Tuesday, January 24, 2012

Day 251: Views

I was born in West Texas and worked there for 19 months in the early 80s.

There's a stark beauty to that part of the world. The flatness of the terrain makes the sky seem enormous. But on balance I don't care for it.

I think it's important to get some feedback from your natural surroundings. It's one reason that I'm drawn to settings that have a view. You need inspiration.

This small upstairs corner room has two windows. The one behind this computer screen faces north and looks uphill. The adjacent home is very nice, it has a sort of "Italian villa" style to it that is appealing. The entire homestead sits on a lot of at least an acre. Were it not for the looseness with which the owners regard their responsibilities regarding their four dogs, it'd be almost idyllic. The house across the street from them is a majestic mansion that has been under restoration for well more than a year. It's a nice 'hood.

The window to my left faces west. With the leaves gone for winter it provides a great view of the dominant original building on campus. Looking south you can see the rolling mountains unfold... on clear days like today the visibility must be at least five miles.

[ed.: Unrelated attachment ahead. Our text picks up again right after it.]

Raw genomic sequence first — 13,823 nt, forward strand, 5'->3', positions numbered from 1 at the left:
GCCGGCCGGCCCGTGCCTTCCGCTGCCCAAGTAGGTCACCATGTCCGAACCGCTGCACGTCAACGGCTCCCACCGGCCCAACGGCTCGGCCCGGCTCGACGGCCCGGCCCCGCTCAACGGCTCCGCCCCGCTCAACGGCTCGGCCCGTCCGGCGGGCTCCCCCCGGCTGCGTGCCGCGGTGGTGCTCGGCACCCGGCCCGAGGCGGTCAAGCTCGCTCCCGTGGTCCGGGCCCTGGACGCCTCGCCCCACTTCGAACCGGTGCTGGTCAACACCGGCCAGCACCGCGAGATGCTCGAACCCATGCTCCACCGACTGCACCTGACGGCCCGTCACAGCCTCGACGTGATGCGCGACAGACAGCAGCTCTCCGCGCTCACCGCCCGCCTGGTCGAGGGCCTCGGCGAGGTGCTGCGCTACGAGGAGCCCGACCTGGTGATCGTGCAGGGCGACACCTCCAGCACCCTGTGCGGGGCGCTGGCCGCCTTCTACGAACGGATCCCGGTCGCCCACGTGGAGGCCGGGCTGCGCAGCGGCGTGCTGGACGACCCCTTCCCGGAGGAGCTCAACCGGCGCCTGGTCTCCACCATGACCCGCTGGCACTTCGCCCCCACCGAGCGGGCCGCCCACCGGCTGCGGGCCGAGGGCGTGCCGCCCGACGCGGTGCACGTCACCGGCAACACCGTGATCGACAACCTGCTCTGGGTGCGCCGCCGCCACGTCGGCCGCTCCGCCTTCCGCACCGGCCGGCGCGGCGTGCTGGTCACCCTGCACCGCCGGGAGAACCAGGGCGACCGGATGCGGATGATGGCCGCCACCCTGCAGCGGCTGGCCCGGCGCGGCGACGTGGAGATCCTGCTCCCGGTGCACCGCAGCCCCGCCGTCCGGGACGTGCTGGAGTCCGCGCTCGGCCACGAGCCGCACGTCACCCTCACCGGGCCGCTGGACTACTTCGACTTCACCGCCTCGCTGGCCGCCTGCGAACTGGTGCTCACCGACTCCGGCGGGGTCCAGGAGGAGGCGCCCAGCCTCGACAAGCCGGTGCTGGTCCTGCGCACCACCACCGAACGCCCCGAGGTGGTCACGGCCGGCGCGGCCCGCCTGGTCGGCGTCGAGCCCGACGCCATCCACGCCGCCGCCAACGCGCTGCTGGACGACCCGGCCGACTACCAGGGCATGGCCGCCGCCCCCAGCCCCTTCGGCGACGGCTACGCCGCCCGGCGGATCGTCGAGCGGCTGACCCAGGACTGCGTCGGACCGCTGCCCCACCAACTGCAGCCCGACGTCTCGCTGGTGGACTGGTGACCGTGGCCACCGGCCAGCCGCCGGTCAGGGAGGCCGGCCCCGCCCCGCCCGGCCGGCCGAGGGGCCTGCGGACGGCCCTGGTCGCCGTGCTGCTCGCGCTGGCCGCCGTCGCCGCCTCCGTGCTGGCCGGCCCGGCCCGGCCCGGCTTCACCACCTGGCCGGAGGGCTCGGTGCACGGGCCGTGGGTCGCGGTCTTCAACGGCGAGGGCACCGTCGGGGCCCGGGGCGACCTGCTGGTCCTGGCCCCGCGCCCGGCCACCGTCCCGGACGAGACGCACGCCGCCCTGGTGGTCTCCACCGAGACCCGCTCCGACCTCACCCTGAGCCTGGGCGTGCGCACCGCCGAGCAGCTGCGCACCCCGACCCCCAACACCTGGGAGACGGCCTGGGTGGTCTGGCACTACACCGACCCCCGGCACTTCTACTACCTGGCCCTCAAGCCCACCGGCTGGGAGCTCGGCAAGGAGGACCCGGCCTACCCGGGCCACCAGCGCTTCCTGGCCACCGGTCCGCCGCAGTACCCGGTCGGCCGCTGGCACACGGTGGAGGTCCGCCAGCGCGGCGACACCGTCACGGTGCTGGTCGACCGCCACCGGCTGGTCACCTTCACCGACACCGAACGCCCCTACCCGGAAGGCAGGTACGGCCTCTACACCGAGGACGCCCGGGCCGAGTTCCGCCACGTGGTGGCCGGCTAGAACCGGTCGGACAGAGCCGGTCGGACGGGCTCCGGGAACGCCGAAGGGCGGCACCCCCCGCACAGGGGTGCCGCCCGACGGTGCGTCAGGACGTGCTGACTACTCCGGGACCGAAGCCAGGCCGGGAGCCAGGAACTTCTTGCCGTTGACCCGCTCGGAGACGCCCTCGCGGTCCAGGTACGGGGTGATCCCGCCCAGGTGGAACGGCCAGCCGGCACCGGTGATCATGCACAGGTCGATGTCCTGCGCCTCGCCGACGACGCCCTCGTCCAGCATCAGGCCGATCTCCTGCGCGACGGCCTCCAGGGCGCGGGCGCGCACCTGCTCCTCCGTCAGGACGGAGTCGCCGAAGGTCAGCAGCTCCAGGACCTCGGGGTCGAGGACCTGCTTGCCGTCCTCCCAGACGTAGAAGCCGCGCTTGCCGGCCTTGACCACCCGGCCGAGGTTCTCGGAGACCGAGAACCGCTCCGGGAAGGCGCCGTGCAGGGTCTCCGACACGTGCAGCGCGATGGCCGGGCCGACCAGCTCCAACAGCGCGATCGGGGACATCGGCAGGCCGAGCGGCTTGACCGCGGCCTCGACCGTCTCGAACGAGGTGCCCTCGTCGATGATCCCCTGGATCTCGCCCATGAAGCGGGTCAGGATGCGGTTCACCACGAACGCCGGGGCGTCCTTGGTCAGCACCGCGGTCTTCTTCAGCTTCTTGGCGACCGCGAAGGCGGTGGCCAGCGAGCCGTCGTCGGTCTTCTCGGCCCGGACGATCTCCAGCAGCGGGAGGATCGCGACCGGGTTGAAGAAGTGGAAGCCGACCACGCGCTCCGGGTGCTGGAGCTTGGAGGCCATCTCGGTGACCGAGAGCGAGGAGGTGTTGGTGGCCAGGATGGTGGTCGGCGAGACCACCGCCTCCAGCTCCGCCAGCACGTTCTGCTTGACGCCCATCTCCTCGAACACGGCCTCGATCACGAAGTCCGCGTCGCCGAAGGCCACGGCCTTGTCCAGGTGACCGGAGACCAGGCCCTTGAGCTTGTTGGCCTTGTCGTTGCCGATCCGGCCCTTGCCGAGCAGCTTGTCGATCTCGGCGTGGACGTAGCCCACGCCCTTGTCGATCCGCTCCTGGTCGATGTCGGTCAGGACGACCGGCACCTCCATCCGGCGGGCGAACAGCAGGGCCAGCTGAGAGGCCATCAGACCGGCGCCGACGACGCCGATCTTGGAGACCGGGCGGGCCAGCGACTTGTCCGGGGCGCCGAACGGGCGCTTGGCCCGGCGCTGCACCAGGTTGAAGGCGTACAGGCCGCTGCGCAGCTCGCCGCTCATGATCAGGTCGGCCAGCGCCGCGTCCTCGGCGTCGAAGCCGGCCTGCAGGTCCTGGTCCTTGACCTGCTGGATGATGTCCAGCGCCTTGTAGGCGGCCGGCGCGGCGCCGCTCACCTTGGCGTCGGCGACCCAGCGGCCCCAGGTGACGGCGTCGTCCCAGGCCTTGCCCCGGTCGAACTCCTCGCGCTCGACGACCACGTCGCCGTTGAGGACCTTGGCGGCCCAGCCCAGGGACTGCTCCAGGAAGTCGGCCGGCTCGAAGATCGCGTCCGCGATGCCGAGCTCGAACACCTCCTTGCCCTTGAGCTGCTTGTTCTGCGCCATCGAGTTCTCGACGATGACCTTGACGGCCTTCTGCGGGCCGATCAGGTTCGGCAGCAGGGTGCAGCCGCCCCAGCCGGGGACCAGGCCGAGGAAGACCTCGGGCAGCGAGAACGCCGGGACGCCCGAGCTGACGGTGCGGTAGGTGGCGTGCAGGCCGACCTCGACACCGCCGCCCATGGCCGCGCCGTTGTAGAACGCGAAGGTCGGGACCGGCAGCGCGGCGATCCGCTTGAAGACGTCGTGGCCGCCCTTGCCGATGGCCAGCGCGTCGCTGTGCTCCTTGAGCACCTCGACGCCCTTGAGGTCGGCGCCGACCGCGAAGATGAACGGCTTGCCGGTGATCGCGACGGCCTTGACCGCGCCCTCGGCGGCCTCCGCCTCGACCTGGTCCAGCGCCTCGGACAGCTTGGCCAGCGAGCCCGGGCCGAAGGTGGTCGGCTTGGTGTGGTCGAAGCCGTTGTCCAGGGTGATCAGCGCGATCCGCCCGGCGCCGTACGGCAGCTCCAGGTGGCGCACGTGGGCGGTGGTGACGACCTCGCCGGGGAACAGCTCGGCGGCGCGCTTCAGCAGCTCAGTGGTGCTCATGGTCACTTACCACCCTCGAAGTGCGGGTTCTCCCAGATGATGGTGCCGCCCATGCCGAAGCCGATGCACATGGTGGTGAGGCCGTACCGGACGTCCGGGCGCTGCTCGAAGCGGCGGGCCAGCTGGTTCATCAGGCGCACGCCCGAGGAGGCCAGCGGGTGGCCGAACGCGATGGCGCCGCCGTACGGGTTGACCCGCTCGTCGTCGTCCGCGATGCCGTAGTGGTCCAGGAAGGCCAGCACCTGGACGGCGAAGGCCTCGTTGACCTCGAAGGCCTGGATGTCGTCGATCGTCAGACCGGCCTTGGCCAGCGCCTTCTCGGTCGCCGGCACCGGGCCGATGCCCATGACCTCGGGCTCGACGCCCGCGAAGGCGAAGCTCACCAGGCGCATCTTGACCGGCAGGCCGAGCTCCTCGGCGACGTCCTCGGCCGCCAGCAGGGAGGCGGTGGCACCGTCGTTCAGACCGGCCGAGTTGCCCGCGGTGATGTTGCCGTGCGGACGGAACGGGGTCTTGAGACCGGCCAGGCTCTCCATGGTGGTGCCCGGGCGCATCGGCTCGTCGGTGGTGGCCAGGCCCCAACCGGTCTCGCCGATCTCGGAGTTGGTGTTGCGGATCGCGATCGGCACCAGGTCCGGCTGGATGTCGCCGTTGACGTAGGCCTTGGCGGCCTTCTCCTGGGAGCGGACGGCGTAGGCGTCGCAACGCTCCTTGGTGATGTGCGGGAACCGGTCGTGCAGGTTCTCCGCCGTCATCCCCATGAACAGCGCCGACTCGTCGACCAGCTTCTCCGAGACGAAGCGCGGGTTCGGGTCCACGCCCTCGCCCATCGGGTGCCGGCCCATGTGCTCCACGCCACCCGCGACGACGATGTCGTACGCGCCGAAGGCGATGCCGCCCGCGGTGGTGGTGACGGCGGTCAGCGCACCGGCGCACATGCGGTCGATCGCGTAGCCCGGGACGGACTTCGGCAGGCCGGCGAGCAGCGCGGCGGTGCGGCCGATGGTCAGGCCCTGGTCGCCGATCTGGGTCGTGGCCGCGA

I've been able to find some pretty nice views over the years. My favorite was probably California... I could see the ocean from three rooms. The first night I slept there I was awakened by the sound of waves, at first not knowing what they were.

A friend posted recently a picture of the view from his place in the upper midwest. It looked like Minsk. Or Sarnia. Not awesome. I need the stimulation that a good location provides.

The first time I ever went to Montreal I was stunned when I saw a homeless person who had notched a place out of the snow near a less wind-exposed nook at the Bell Centre. It was even more shocking than seeing the hundreds of people living in cardboard boxes on Skid Row in LA. Or the guys sleeping on benches in Santa Monica.

It gets pretty chilly in LA, but I think if I was a homeless guy living in a snowbank in Canada, I might be tempted to start walking west. Even the homeless can have a view.

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